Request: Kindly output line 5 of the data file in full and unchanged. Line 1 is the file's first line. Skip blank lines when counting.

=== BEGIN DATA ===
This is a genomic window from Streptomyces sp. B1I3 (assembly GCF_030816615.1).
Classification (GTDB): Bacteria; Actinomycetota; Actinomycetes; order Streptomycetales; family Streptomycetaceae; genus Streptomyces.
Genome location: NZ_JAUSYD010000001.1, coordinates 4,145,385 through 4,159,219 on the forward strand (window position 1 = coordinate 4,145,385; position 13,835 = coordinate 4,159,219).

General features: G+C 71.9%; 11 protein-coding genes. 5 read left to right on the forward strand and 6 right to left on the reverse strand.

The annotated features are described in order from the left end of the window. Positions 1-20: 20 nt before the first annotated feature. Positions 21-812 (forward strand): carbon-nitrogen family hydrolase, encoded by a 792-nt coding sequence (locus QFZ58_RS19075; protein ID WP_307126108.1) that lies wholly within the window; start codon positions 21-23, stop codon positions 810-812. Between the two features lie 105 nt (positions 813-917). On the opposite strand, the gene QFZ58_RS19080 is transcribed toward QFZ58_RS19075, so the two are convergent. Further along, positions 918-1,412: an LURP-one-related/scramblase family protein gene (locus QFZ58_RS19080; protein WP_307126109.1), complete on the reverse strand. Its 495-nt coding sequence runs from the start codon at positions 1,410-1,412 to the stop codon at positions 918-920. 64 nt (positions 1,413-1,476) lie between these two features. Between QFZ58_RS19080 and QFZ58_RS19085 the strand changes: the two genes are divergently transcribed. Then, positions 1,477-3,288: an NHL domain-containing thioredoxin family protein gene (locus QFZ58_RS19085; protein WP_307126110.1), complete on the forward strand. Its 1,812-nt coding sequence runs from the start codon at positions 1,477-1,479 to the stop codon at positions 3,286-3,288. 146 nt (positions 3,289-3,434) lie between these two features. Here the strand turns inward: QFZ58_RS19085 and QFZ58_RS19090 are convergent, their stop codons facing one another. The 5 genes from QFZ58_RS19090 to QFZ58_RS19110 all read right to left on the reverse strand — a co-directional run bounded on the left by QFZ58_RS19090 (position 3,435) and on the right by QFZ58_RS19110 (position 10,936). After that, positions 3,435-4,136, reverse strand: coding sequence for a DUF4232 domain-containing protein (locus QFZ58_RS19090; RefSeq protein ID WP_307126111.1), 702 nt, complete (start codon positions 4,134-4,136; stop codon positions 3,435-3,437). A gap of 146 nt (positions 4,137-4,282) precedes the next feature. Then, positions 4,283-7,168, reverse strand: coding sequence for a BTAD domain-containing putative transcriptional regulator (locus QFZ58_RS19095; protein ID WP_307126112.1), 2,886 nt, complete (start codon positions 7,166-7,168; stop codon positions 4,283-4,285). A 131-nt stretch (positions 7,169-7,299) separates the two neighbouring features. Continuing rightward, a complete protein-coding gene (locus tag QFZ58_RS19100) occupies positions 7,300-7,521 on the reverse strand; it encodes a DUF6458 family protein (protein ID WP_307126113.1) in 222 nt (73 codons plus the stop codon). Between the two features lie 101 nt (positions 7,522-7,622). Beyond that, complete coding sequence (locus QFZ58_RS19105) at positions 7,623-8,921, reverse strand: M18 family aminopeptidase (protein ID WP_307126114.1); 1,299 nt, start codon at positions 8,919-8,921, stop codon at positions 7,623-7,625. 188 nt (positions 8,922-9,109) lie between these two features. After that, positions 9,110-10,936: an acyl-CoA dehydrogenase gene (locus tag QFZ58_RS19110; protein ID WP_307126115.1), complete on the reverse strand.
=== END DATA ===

The annotated features are described in order from the left end of the window. Positions 1-20: 20 nt before the first annotated feature. Positions 21-812 (forward strand): carbon-nitrogen family hydrolase, encoded by a 792-nt coding sequence (locus QFZ58_RS19075; protein ID WP_307126108.1) that lies wholly within the window; start codon positions 21-23, stop codon positions 810-812. Between the two features lie 105 nt (positions 813-917). On the opposite strand, the gene QFZ58_RS19080 is transcribed toward QFZ58_RS19075, so the two are convergent. Further along, positions 918-1,412: an LURP-one-related/scramblase family protein gene (locus QFZ58_RS19080; protein WP_307126109.1), complete on the reverse strand. Its 495-nt coding sequence runs from the start codon at positions 1,410-1,412 to the stop codon at positions 918-920. 64 nt (positions 1,413-1,476) lie between these two features. Between QFZ58_RS19080 and QFZ58_RS19085 the strand changes: the two genes are divergently transcribed. Then, positions 1,477-3,288: an NHL domain-containing thioredoxin family protein gene (locus QFZ58_RS19085; protein WP_307126110.1), complete on the forward strand. Its 1,812-nt coding sequence runs from the start codon at positions 1,477-1,479 to the stop codon at positions 3,286-3,288. 146 nt (positions 3,289-3,434) lie between these two features. Here the strand turns inward: QFZ58_RS19085 and QFZ58_RS19090 are convergent, their stop codons facing one another. The 5 genes from QFZ58_RS19090 to QFZ58_RS19110 all read right to left on the reverse strand — a co-directional run bounded on the left by QFZ58_RS19090 (position 3,435) and on the right by QFZ58_RS19110 (position 10,936). After that, positions 3,435-4,136, reverse strand: coding sequence for a DUF4232 domain-containing protein (locus QFZ58_RS19090; RefSeq protein ID WP_307126111.1), 702 nt, complete (start codon positions 4,134-4,136; stop codon positions 3,435-3,437). A gap of 146 nt (positions 4,137-4,282) precedes the next feature. Then, positions 4,283-7,168, reverse strand: coding sequence for a BTAD domain-containing putative transcriptional regulator (locus QFZ58_RS19095; protein ID WP_307126112.1), 2,886 nt, complete (start codon positions 7,166-7,168; stop codon positions 4,283-4,285). A 131-nt stretch (positions 7,169-7,299) separates the two neighbouring features. Continuing rightward, a complete protein-coding gene (locus tag QFZ58_RS19100) occupies positions 7,300-7,521 on the reverse strand; it encodes a DUF6458 family protein (protein ID WP_307126113.1) in 222 nt (73 codons plus the stop codon). Between the two features lie 101 nt (positions 7,522-7,622). Beyond that, complete coding sequence (locus QFZ58_RS19105) at positions 7,623-8,921, reverse strand: M18 family aminopeptidase (protein ID WP_307126114.1); 1,299 nt, start codon at positions 8,919-8,921, stop codon at positions 7,623-7,625. 188 nt (positions 8,922-9,109) lie between these two features. After that, positions 9,110-10,936: an acyl-CoA dehydrogenase gene (locus tag QFZ58_RS19110; protein ID WP_307126115.1), complete on the reverse strand.